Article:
Ngo Dinh Diem
South Vietnamese president

Ngo Dinh Diem was the scion of a noble family whose ancestors in the 17th century were among the first Vietnamese to convert to Roman Catholicism. In 1933 he served Emperor Bao Dai as interior minister but resigned in the face of French resistance to his reforms. He lived in Hue until 1945 when he was captured by Viet Minh operatives who invited him to join them to garner Catholic support. Diem refused and went into exile abroad until 1954 when he returned as prime minister of Bao Dai's U.S.-backed South Vietnam regime. After an October 1955 referendum declared a republic in the south, Diem ousted Bao Dai and made himself president.

The 1954 Geneva Accords, which ended French control and partitioned Vietnam, called for free elections to be held in 1956 to establish a single government. In the face of political and social unrest, however, Diem refused to hold the elections, constructed an authoritarian government and installed members of his family to run it. With U.S. help Diem resettled hundreds of thousands of refugees from North Vietnam, but his blatant favoritism of Catholics angered the Buddhist majority. This, along with his failure to produce land reforms, sent many South Vietnamese into the ranks of the Communist Viet Cong, and guerrilla attacks increased. Diem's ruthless tactics against the insurgents further alienated his regime from the people.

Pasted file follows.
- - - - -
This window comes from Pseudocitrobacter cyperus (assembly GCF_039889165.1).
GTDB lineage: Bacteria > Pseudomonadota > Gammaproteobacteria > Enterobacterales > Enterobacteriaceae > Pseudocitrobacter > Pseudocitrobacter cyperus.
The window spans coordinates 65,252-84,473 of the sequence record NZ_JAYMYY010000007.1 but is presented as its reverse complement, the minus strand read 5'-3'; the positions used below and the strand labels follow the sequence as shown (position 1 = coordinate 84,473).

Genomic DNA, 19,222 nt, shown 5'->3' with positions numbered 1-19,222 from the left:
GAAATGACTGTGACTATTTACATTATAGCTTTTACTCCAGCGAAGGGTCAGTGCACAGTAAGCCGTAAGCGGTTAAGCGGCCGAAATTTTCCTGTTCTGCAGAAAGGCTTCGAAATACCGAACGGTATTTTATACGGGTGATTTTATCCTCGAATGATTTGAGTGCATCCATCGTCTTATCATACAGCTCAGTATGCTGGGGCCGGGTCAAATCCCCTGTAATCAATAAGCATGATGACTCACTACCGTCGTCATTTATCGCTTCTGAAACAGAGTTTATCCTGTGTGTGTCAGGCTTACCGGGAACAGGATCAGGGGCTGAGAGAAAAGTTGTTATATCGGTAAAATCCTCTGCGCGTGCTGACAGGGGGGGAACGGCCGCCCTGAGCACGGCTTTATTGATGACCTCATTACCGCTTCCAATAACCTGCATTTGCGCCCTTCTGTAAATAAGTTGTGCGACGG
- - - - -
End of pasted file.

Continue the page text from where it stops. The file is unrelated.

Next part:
U.S. officials lost their patience with Diem in 1963 when Americans were startled by news images of Buddhist monks protesting Diem's persecution of Buddhists by setting themselves aflame in public suicides. With the tacit blessing of the Kennedy administration, Diem's own generals staged a coup d'etat on November 1-2, 1963, in which Diem and his brother Ngo Dinh Nhu were assassinated.

A series of military regimes followed Diem that were marked by coups and counter-coups. In 1965 three generals, Nguyen Van Thieu, Duong Van Minh and Nguyen Cao Ky, took charge of the government. Ky was the leader for awhile, but in 1967, after much internal opposition to the regime's repressive policies, he and others agreed to stage an election in which Thieu became president and Ky vice president. Ky soon parted ways with Thieu over the latter's administration and eventually returned to his command of the air force. Thieu continued as president and was re-elected in 1971 without opposition. He resisted the Paris cease-fire in 1973 but soldiered on in the wake of the U.S. pullout. In April 1975 he resigned in the hope his exit might lead to a negotiated settlement with the Communists. Thieu fled the country soon after and eventually settled in England. Ky also fled and now lives in the United States.